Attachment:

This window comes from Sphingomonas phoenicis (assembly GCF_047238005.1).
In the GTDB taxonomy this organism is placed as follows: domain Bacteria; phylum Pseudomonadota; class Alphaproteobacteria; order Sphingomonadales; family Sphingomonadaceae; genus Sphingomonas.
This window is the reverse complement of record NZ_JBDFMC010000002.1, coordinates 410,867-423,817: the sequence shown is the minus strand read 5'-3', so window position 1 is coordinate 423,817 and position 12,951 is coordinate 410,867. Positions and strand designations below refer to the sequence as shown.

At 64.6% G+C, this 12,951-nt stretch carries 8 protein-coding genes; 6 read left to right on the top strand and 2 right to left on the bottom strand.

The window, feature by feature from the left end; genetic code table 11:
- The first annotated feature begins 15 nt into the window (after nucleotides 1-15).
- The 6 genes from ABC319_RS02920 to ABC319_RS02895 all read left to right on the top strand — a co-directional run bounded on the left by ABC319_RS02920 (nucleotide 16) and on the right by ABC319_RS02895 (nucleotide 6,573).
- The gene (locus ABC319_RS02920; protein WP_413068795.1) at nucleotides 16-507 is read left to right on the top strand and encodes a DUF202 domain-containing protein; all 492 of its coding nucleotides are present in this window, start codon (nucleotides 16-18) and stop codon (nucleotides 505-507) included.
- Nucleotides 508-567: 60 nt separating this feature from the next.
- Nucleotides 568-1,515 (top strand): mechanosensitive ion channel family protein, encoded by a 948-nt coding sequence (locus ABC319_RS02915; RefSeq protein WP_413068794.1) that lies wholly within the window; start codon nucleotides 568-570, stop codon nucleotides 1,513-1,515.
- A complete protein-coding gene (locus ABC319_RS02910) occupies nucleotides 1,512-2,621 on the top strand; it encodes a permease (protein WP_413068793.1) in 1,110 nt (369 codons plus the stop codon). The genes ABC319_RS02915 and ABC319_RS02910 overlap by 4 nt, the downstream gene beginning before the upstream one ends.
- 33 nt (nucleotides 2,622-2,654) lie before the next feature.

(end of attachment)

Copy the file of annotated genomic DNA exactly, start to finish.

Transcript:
This window comes from Sphingomonas phoenicis (assembly GCF_047238005.1).
In the GTDB taxonomy this organism is placed as follows: domain Bacteria; phylum Pseudomonadota; class Alphaproteobacteria; order Sphingomonadales; family Sphingomonadaceae; genus Sphingomonas.
This window is the reverse complement of record NZ_JBDFMC010000002.1, coordinates 410,867-423,817: the sequence shown is the minus strand read 5'-3', so window position 1 is coordinate 423,817 and position 12,951 is coordinate 410,867. Positions and strand designations below refer to the sequence as shown.

At 64.6% G+C, this 12,951-nt stretch carries 8 protein-coding genes; 6 read left to right on the top strand and 2 right to left on the bottom strand.

The window, feature by feature from the left end; genetic code table 11:
- The first annotated feature begins 15 nt into the window (after nucleotides 1-15).
- The 6 genes from ABC319_RS02920 to ABC319_RS02895 all read left to right on the top strand — a co-directional run bounded on the left by ABC319_RS02920 (nucleotide 16) and on the right by ABC319_RS02895 (nucleotide 6,573).
- The gene (locus ABC319_RS02920; protein WP_413068795.1) at nucleotides 16-507 is read left to right on the top strand and encodes a DUF202 domain-containing protein; all 492 of its coding nucleotides are present in this window, start codon (nucleotides 16-18) and stop codon (nucleotides 505-507) included.
- Nucleotides 508-567: 60 nt separating this feature from the next.
- Nucleotides 568-1,515 (top strand): mechanosensitive ion channel family protein, encoded by a 948-nt coding sequence (locus ABC319_RS02915; RefSeq protein WP_413068794.1) that lies wholly within the window; start codon nucleotides 568-570, stop codon nucleotides 1,513-1,515.
- A complete protein-coding gene (locus ABC319_RS02910) occupies nucleotides 1,512-2,621 on the top strand; it encodes a permease (protein WP_413068793.1) in 1,110 nt (369 codons plus the stop codon). The genes ABC319_RS02915 and ABC319_RS02910 overlap by 4 nt, the downstream gene beginning before the upstream one ends.
- 33 nt (nucleotides 2,622-2,654) lie before the next feature.